Drone footage shows a digger cleaning up the burnt-out Bromley wastewater plant in Christchurch. Video / RNZ
By Jean Edwards of RNZ
A Bromley woman has won a battle with the Christchurch City Council over the cost of two air purifiers she bought to cope with the stench from the burnt-out wastewater treatment plant nearby.
Vickie Walker said she was doing a “little happy dance on the inside” after the council backed down last night and agreed to reimburse her $695 ahead of a Disputes Tribunal hearing scheduled for Friday.
Walker owns two air purifiers bought since the rotten stench emerged earlier this year to help her manage headaches and nausea caused by months of exposure to sulphurous gases.
The units also helped Walker control the smell while sick at home with Covid-19 and in isolation from her husband, who has a lung disease.
Walker said the council was not legally obliged to foot the bill but staff had shown some heart and apologised.
“It would look pretty inhumane to say no to me with everything that’s happened. I think they’ve used a wee bit of humanity and ignored the legality, which is nice,” she said.
“I really needed the air purifiers because I had the smell of s*** in my house and I just couldn’t stand it.”
Walker said the council initially refused her claim on the grounds it would set a precedent, but had since taken her unique circumstances into account.
That included acknowledging an accumulation of odour issues from both the wastewater and nearby composting plant, her home’s proximity to them, the effect of the stench on shop fabrics stored at home and evidence of her expenditure, Walker said.
She said she was still using the air purifiers to manage the smell and hoped her win would encourage others with a strong case to make a claim.
“It’s up to people now to make a stand, if they feel strong enough, they should go ahead,” she said.
Agreement due to ‘unique circumstances’
The council’s infrastructure, planning and regulatory services general manager Jane Davis said staff had agreed to reimburse Walker because of her special situation.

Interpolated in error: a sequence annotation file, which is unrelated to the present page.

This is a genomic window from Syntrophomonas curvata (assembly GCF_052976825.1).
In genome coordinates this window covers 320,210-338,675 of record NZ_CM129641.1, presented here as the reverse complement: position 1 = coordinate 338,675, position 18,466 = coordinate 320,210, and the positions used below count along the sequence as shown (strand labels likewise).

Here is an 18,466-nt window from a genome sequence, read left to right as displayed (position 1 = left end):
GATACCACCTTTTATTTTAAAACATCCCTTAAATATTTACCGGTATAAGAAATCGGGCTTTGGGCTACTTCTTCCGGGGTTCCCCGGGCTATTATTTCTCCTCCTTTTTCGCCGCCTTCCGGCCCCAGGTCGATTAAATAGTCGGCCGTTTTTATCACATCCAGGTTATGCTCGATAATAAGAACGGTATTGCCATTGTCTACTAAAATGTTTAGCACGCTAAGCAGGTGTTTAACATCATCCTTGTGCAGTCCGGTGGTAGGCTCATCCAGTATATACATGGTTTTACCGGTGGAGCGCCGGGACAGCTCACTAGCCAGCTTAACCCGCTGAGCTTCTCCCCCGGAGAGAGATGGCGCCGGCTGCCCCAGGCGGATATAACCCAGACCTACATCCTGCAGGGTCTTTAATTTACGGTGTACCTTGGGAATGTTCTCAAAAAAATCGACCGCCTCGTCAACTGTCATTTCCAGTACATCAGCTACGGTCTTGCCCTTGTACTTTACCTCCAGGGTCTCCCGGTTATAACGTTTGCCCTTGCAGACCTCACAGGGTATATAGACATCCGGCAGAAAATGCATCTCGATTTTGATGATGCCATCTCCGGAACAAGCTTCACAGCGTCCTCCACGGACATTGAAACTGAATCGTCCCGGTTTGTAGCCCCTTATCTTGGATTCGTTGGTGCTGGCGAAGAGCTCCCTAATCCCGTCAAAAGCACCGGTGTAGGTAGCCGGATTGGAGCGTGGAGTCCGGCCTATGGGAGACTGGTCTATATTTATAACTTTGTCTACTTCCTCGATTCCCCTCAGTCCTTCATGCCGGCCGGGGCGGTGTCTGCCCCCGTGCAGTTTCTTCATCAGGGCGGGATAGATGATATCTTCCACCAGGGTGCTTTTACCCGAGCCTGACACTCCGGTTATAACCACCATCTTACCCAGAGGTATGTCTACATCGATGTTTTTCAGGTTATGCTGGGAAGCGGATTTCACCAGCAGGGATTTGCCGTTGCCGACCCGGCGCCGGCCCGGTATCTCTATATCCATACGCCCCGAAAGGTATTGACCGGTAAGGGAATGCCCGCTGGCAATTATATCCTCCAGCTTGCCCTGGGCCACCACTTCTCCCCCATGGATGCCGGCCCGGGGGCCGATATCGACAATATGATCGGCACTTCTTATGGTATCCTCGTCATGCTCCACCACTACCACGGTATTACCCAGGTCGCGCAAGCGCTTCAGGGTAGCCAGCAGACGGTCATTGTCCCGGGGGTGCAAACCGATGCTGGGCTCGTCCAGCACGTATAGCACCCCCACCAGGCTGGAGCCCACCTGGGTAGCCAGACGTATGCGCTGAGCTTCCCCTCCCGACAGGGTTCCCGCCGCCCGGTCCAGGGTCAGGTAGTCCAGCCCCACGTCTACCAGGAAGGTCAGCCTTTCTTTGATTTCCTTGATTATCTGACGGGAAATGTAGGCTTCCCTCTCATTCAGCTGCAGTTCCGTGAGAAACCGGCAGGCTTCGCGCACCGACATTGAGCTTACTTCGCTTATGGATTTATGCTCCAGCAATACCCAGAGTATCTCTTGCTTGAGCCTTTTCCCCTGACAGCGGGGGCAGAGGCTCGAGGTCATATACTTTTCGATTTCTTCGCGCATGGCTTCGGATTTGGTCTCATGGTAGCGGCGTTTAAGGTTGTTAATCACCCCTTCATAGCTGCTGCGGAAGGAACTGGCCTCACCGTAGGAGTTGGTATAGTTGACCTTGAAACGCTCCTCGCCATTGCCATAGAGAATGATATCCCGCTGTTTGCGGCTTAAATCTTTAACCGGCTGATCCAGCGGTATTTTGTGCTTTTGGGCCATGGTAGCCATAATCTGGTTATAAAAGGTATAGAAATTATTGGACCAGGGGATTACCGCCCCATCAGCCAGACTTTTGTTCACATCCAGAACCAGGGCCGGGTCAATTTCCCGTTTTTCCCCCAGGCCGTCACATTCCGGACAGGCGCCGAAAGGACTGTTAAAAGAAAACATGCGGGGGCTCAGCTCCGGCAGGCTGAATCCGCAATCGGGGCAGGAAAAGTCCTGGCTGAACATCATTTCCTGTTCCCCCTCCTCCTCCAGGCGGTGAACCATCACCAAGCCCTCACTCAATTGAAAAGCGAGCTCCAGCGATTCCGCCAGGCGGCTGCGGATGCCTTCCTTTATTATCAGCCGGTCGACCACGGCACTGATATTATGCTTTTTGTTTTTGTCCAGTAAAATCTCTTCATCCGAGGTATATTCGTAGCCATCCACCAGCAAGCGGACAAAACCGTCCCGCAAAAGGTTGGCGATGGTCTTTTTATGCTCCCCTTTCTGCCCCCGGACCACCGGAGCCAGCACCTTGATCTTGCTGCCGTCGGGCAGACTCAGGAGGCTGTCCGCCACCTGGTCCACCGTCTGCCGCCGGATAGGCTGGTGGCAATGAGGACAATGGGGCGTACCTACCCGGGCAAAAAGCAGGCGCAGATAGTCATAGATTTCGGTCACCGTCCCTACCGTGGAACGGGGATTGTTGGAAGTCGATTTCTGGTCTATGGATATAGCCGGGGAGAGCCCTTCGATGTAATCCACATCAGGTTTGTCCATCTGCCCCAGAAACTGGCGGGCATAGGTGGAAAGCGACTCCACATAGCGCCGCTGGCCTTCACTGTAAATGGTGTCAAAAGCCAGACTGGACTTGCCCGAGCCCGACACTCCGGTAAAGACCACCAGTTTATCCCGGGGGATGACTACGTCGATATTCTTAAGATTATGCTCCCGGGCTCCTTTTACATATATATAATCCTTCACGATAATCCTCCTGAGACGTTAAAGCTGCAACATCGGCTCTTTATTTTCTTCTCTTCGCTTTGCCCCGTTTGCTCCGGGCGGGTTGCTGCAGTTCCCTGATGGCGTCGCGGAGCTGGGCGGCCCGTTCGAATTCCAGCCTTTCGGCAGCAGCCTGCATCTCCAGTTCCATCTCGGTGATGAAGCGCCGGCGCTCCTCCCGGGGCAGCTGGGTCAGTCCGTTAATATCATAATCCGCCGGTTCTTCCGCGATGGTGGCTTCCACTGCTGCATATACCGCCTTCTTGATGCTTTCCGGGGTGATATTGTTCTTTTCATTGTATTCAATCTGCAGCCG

“Because she lives close to the organics processing plant and in the path of the prevailing wind from the oxidation ponds, she’s experienced an accumulation of odours and this has affected her business and livelihood,” she said.
“She’s regularly been in contact with council staff about her situation and could provide evidence that she purchased air purifiers at the time that the odours from the wastewater treatment plant were at their worst earlier this year.
“The council was prepared to go before the Disputes Tribunal with a defence that proved the council had no liability in this situation. However, we’re pleased to have reached an agreement based on her unique circumstances.”
The council said it had not received any further claims from residents.
Last week the council said it had received more reports of unpleasant odours coming from the treatment plant’s oxidation ponds, as a result of milder conditions and a gentle easterly wind.
Readings from a hydrogen sulphide monitor in nearby Shortland St showed gas levels sometimes exceeded the California Office of Environmental Health Assessment guideline of 0.03 parts per million (ppm).
While very high July rainfall had flushed the ponds and westerly winds over the past few weeks had given many people a reprieve, the biological health of the ponds was still poor, the council said.
More than 2600 households within a set zone received one-off council payments of $200 to help them deal with the stench, but the offer came to an end earlier this month because demand had tapered off.
Out-of-zone applicants can still make a claim until August 31.